It’s a little funny that $\mathbf{\mathbb{D}-Ind}$ only adjoins $\mathbb{D}$-filtered colimits, and yet we end up with a cocomplete category. This comes down to the proviso that $\mathcal{A}$ be $\mathbb{D}^{\mathrm{op}}$-cocomplete (meaning that every diagram in $\mathcal{A}$ with index $\mathcal{D}^{\mathrm{op}}$ for some $\mathcal{D} \in \mathbb{D}$ has a colimit). This proviso will be lifted when we generalize to $\mathbb{D}$-accessible categories.

In order to relate Definition 2 to Definition 1, we must describe $\mathbf{\mathbb{D}-Ind}(\mathcal{A})$ explicitly. It’s well-known that the free cocompletion of a small category $\mathcal{A}$ is its category of presheaves $[\mathcal{A}^{\mathrm{op}}, \mathbf{Set}]$ – that is, $\mathbf{\emptyset-Ind}(\mathcal{A}) = [\mathcal{A}^{\mathrm{op}}, \mathbf{Set}]$. It turns out that restricted cocompletions like $\mathbf{\mathbb{D}-Ind}$ can be formed similarly: for any doctrine $\mathbb{D}$ and small category $\mathcal{A}$, $\mathbf{\mathbb{D}-Ind}(\mathcal{A})$ is the closure of the representables in $[A^{\mathrm{op}}, \mathbf{Set}]$ under $\mathbb{D}$-filtered colimits. When the doctrine $\mathbb{D}$ is *sound* (more on this later!), this colimit completion can be taken in one step – that is, a $\mathbb{D}$-filtered colimit of $\mathbb{D}$-filtered colimits of representables is a $\mathbb{D}$-filtered colimit of representables. This allows us to conclude that Definition 2 is equivalent, for a sound doctrine, to

**Definition 3:** A locally $\mathbb{D}$-presentable category $\mathcal{K}$ is a full subcategory of $[\mathcal{A}^{\mathrm{op}}, \mathbf{Set}]$, for some small, $\mathbb{D}^{\mathrm{op}}$-cocomplete category $\mathcal{A}$, consisting of the $\mathbb{D}$-filtered colimits of representables.

Using this description, we can at least state the relationship between Definition 1 and Definitions 2 and 3. If $\mathcal{K}$ is locally $\mathbb{D}$-presentable in the sense of Definition 1, then the nerve of the inclusion $i: \mathcal{K}_{\mathbb{D}} \to \mathcal{K}$ of the full subcategory $\mathcal{K}_{\mathbb{D}}$ of $\mathbb{D}$-presentables (which is essentially small and $\mathbb{D}^{\mathrm{op}}$-cocomplete )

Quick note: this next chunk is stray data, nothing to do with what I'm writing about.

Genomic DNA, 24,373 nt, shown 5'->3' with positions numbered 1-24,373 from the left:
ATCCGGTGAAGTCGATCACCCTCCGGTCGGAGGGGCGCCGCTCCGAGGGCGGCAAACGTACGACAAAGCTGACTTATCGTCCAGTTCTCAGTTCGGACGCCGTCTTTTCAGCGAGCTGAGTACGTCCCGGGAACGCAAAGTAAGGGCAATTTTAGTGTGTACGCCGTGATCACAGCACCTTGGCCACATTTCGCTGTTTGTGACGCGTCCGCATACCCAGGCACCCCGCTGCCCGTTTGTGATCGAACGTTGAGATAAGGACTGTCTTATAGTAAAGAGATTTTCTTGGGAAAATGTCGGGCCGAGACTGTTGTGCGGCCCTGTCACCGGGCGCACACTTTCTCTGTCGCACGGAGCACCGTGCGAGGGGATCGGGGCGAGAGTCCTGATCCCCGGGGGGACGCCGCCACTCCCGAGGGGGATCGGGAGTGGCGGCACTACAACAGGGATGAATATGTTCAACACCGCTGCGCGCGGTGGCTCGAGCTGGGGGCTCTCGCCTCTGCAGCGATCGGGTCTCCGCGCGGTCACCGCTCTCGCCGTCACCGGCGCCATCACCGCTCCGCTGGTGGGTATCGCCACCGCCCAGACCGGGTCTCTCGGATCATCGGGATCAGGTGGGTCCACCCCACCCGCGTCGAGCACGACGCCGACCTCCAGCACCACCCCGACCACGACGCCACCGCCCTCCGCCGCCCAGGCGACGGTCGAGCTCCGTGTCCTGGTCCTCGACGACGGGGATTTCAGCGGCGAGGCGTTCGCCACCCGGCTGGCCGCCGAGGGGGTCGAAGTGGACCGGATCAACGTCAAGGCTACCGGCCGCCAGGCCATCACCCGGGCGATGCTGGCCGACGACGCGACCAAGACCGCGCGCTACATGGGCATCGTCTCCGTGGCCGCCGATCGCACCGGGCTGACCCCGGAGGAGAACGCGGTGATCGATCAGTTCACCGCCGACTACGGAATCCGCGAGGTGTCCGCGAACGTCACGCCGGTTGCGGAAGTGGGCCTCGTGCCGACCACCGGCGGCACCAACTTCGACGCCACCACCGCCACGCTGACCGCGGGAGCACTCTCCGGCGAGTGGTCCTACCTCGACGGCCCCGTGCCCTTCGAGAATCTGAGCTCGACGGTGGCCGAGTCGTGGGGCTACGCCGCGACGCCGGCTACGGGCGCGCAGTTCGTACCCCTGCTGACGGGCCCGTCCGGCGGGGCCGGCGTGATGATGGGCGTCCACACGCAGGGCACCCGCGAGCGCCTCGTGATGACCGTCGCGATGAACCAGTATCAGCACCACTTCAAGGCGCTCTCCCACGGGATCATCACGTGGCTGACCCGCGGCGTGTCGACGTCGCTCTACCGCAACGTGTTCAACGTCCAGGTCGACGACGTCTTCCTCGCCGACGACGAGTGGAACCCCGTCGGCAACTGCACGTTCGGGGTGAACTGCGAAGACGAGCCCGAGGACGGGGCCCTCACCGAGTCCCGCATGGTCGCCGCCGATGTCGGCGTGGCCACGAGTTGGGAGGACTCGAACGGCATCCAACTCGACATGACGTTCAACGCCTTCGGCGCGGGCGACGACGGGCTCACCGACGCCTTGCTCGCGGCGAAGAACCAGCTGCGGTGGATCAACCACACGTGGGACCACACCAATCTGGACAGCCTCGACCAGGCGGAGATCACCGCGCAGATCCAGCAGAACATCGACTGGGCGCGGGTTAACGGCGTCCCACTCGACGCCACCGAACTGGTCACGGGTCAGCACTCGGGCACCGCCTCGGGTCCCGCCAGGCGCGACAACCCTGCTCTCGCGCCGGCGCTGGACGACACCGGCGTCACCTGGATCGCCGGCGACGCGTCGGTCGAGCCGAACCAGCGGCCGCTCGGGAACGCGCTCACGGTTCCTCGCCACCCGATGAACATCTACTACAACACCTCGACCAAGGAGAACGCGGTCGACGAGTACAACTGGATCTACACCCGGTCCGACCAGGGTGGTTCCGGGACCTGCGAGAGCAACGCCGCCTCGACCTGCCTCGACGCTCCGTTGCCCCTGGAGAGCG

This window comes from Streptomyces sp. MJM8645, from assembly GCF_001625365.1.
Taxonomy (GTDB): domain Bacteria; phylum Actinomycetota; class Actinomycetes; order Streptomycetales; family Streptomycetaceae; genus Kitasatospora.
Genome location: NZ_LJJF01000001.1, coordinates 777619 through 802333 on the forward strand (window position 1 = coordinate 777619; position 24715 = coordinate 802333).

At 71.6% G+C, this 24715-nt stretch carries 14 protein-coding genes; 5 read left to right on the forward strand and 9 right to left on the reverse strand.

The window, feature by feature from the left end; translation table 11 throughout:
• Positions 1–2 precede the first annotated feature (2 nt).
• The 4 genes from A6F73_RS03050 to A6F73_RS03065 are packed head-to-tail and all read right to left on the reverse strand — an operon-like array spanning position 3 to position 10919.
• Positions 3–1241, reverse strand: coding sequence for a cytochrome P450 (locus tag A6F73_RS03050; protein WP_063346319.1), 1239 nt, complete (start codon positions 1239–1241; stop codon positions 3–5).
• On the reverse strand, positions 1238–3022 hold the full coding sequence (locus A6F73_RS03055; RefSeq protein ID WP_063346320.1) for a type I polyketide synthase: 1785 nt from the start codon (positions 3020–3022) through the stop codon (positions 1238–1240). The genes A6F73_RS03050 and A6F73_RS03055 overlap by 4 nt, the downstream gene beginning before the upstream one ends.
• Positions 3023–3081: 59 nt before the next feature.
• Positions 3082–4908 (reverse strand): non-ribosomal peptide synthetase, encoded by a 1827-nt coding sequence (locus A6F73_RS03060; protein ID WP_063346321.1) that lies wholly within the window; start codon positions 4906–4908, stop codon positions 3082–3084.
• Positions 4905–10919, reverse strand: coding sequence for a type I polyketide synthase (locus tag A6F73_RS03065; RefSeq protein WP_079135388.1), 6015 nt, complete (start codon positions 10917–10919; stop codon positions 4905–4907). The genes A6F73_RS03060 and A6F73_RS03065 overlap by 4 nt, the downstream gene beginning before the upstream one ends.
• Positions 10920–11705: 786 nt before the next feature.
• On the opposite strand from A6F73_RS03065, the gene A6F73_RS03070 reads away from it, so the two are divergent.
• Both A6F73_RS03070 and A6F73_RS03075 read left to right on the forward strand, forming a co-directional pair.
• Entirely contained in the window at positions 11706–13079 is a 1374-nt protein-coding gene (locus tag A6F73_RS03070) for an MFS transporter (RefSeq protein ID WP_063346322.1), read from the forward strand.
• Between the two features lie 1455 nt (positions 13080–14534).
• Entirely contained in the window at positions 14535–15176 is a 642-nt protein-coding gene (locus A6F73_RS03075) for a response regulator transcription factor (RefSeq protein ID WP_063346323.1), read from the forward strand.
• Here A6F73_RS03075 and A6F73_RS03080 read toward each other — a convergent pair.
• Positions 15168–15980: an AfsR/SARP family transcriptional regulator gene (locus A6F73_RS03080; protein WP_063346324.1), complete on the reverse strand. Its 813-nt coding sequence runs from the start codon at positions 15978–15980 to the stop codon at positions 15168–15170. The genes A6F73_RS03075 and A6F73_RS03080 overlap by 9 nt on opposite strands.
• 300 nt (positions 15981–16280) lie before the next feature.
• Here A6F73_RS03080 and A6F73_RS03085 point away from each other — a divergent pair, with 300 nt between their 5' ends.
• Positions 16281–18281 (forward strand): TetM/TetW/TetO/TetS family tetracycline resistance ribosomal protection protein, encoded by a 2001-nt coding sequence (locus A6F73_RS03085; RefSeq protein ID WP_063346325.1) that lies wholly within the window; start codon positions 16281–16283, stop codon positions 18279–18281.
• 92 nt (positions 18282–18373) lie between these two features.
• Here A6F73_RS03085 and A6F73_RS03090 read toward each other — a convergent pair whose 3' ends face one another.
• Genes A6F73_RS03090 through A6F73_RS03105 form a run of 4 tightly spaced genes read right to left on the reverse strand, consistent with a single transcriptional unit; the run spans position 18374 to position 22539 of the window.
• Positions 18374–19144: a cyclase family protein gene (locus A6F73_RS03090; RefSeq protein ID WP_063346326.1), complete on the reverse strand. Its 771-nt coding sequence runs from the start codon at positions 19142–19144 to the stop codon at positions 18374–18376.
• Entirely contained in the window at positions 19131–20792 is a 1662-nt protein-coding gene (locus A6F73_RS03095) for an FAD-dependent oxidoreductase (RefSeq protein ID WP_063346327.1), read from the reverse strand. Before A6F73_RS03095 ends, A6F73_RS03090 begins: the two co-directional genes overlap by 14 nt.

$\begin{matrix} \mathcal{K} &\to &\mathbf{\mathbb{D}-Ind}(\mathcal{K}_{\mathbb{D}}) \\ K &\mapsto &\mathcal{K}(i-, K) \end{matrix}$

is an equivalence. Conversely, in $\mathbf{\mathbb{D}-Ind}(\mathcal{A})$ the $\mathbb{D}$-presentable objects are the representables, and everything is a $\mathbb{D}$-filtered colimit of them.

### … as Categories of Continuous Functors

Definition 3 gives us an explicit description of a locally $\mathbb{D}$-presentable category as a category of presheaves, but it would be better to have a more *intrinsic* characterization of exactly which presheaves on $\mathcal{A}$ lie in $\mathbf{\mathbb{D}-Ind}(\mathcal{A})$. The answer is very nice: a presheaf $F: \mathcal{A}^{\mathrm{op}} \to \mathbf{Set}$ is a $\mathbb{D}$-filtered colimit of representables if and only if $F$ preserves $\mathcal{D}$-indexed limits for all $\mathcal{D} \in \mathbb{D}$. This yields

**Definition 4:** A locally $\mathbb{D}$-presentable category is a category consisting of all $\mathbb{D}$-continuous presheaves $F: \mathcal{A}^{\mathrm{op}} \to \mathbf{Set}$ for some small $\mathbb{D}^{\mathrm{op}}$-cocomplete category $\mathcal{A}$.

A particularly nice example of this comes with $\mathbb{D}=\mathbf{FINPR}$. In this case, $\mathcal{A}^{\mathrm{op}}$ is a multi sorted Lawvere theory, and the associated locally $\mathbf{FINPR}$-presentable category is exactly the category of models of the Lawvere theory.

More generally, this correspondence between $\mathbb{D}$-complete categories like $\mathcal{A}^{\mathrm{op}}$ and the associated locally $\mathbb{D}$-presentable categories extends to a duality of 2-categories with the proper definitions. In the case $\mathbb{D} = \mathbf{FIN}$, this is known as Gabriel-Ulmer duality. The $\mathbb{D}$-relative case is due to Centazzo and Vitale.

A variation on this theme is to represent a locally $\mathbb{D}$-presentable category as a category of $\mathbf{Set}$-valued functors preserving not *all* $\mathbb{D}$-limits, but just *certain* ones. This is the theory of $\mathbb{D}$-sketches, and it is in the spirit of the Freyd-Kelly paper we read a couple of months ago, Categories of Continuous Functors.

A *limit $\mathbb{D}$-sketch* consists of a small category $\mathcal{T}$ and a set of cones in $\mathcal{T}$ indexed by categories in $\mathbb{D}$. A *model* of the sketch consists of a functor $\mathcal{T} \to \mathbf{Set}$ sending the designated cones to limit cones. A morphism of models is a natural transformation between them. We have

**Definition 5:** A locally $\mathbb{D}$-presentable category is the category of models of a limit $\mathbb{D}$-sketch.